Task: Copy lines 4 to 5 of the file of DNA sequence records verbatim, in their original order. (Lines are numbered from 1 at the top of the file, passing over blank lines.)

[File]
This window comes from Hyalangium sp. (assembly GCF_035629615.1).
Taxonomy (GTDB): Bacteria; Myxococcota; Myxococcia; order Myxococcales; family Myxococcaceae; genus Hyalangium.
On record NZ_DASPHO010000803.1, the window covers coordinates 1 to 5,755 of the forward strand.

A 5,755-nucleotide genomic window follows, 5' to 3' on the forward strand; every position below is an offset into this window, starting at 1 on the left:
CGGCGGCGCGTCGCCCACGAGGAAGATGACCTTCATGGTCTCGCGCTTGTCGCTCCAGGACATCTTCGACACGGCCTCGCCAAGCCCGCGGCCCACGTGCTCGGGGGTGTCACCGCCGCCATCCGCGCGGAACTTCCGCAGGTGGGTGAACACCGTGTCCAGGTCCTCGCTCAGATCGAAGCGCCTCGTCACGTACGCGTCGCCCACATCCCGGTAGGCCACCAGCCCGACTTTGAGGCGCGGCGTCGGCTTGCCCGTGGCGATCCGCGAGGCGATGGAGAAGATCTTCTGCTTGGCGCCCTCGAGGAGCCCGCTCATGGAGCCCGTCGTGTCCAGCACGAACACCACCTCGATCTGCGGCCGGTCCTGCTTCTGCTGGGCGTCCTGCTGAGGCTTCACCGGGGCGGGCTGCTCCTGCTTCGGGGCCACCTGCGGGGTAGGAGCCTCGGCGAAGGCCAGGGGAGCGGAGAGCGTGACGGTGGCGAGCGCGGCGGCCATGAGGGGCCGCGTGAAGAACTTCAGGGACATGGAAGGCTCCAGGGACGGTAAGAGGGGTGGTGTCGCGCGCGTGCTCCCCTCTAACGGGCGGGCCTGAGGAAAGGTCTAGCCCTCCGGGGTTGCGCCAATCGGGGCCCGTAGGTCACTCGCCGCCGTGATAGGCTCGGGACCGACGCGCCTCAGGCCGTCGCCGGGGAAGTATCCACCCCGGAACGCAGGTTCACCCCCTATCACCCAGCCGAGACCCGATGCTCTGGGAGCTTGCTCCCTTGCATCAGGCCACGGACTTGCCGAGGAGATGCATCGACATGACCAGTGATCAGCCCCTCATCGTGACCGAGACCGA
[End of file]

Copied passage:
A 5,755-nucleotide genomic window follows, 5' to 3' on the forward strand; every position below is an offset into this window, starting at 1 on the left:
CGGCGGCGCGTCGCCCACGAGGAAGATGACCTTCATGGTCTCGCGCTTGTCGCTCCAGGACATCTTCGACACGGCCTCGCCAAGCCCGCGGCCCACGTGCTCGGGGGTGTCACCGCCGCCATCCGCGCGGAACTTCCGCAGGTGGGTGAACACCGTGTCCAGGTCCTCGCTCAGATCGAAGCGCCTCGTCACGTACGCGTCGCCCACATCCCGGTAGGCCACCAGCCCGACTTTGAGGCGCGGCGTCGGCTTGCCCGTGGCGATCCGCGAGGCGATGGAGAAGATCTTCTGCTTGGCGCCCTCGAGGAGCCCGCTCATGGAGCCCGTCGTGTCCAGCACGAACACCACCTCGATCTGCGGCCGGTCCTGCTTCTGCTGGGCGTCCTGCTGAGGCTTCACCGGGGCGGGCTGCTCCTGCTTCGGGGCCACCTGCGGGGTAGGAGCCTCGGCGAAGGCCAGGGGAGCGGAGAGCGTGACGGTGGCGAGCGCGGCGGCCATGAGGGGCCGCGTGAAGAACTTCAGGGACATGGAAGGCTCCAGGGACGGTAAGAGGGGTGGTGTCGCGCGCGTGCTCCCCTCTAACGGGCGGGCCTGAGGAAAGGTCTAGCCCTCCGGGGTTGCGCCAATCGGGGCCCGTAGGTCACTCGCCGCCGTGATAGGCTCGGGACCGACGCGCCTCAGGCCGTCGCCGGGGAAGTATCCACCCCGGAACGCAGGTTCACCCCCTATCACCCAGCCGAGACCCGATGCTCTGGGAGCTTGCTCCCTTGCATCAGGCCACGGACTTGCCGAGGAGATGCATCGACATGACCAGTGATCAGCCCCTCATCGTGACCGAGACCGA